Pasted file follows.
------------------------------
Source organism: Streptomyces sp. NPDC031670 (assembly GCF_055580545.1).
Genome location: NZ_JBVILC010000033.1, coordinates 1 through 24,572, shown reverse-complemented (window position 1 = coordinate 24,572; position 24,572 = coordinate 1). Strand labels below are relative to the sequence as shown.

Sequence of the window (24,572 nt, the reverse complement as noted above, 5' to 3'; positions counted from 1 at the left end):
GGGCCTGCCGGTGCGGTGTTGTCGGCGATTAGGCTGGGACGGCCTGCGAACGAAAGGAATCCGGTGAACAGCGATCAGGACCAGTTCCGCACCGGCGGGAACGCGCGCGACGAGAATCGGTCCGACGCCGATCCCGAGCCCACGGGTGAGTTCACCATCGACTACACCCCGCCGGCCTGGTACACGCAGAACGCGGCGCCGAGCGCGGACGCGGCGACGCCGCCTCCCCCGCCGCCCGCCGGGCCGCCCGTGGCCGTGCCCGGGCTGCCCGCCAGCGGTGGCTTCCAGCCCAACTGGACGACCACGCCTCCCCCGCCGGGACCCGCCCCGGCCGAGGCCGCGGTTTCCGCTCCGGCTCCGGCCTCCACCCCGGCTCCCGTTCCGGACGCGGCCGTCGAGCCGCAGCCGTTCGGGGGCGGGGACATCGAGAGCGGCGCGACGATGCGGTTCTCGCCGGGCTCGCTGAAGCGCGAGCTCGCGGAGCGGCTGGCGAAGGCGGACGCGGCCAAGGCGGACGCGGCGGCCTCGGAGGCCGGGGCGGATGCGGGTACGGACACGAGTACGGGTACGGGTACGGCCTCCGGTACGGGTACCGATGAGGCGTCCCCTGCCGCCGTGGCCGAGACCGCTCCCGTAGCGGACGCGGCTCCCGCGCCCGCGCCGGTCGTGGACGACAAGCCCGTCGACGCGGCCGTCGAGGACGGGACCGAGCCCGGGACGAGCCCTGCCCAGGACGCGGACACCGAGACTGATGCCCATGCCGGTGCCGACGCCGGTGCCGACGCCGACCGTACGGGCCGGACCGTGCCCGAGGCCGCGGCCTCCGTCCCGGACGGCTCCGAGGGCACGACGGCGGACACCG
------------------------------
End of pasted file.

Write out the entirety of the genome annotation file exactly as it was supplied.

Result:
Source organism: Streptomyces sp. NPDC031670 (assembly GCF_055580545.1).
Genome location: NZ_JBVILC010000033.1, coordinates 1 through 24,572, shown reverse-complemented (window position 1 = coordinate 24,572; position 24,572 = coordinate 1). Strand labels below are relative to the sequence as shown.

Sequence of the window (24,572 nt, the reverse complement as noted above, 5' to 3'; positions counted from 1 at the left end):
GGGCCTGCCGGTGCGGTGTTGTCGGCGATTAGGCTGGGACGGCCTGCGAACGAAAGGAATCCGGTGAACAGCGATCAGGACCAGTTCCGCACCGGCGGGAACGCGCGCGACGAGAATCGGTCCGACGCCGATCCCGAGCCCACGGGTGAGTTCACCATCGACTACACCCCGCCGGCCTGGTACACGCAGAACGCGGCGCCGAGCGCGGACGCGGCGACGCCGCCTCCCCCGCCGCCCGCCGGGCCGCCCGTGGCCGTGCCCGGGCTGCCCGCCAGCGGTGGCTTCCAGCCCAACTGGACGACCACGCCTCCCCCGCCGGGACCCGCCCCGGCCGAGGCCGCGGTTTCCGCTCCGGCTCCGGCCTCCACCCCGGCTCCCGTTCCGGACGCGGCCGTCGAGCCGCAGCCGTTCGGGGGCGGGGACATCGAGAGCGGCGCGACGATGCGGTTCTCGCCGGGCTCGCTGAAGCGCGAGCTCGCGGAGCGGCTGGCGAAGGCGGACGCGGCCAAGGCGGACGCGGCGGCCTCGGAGGCCGGGGCGGATGCGGGTACGGACACGAGTACGGGTACGGGTACGGCCTCCGGTACGGGTACCGATGAGGCGTCCCCTGCCGCCGTGGCCGAGACCGCTCCCGTAGCGGACGCGGCTCCCGCGCCCGCGCCGGTCGTGGACGACAAGCCCGTCGACGCGGCCGTCGAGGACGGGACCGAGCCCGGGACGAGCCCTGCCCAGGACGCGGACACCGAGACTGATGCCCATGCCGGTGCCGACGCCGGTGCCGACGCCGACCGTACGGGCCGGACCGTGCCCGAGGCCGCGGCCTCCGTCCCGGACGGCTCCGAGGGCACGACGGCGGACACCG